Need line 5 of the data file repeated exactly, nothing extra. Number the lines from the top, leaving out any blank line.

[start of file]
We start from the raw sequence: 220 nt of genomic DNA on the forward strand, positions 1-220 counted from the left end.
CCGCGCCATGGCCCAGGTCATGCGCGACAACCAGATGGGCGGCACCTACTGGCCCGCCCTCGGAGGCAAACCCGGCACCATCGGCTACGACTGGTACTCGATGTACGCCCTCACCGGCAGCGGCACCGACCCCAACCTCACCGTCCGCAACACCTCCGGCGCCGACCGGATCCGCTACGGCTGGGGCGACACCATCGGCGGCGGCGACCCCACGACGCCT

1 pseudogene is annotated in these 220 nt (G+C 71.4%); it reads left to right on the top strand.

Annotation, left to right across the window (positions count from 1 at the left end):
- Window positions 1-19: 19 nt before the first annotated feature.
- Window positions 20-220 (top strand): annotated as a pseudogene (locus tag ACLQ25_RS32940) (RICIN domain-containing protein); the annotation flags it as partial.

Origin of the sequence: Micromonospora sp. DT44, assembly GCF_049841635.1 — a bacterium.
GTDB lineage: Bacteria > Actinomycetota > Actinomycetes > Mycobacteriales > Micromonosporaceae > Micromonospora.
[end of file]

- Window positions 1-19: 19 nt before the first annotated feature.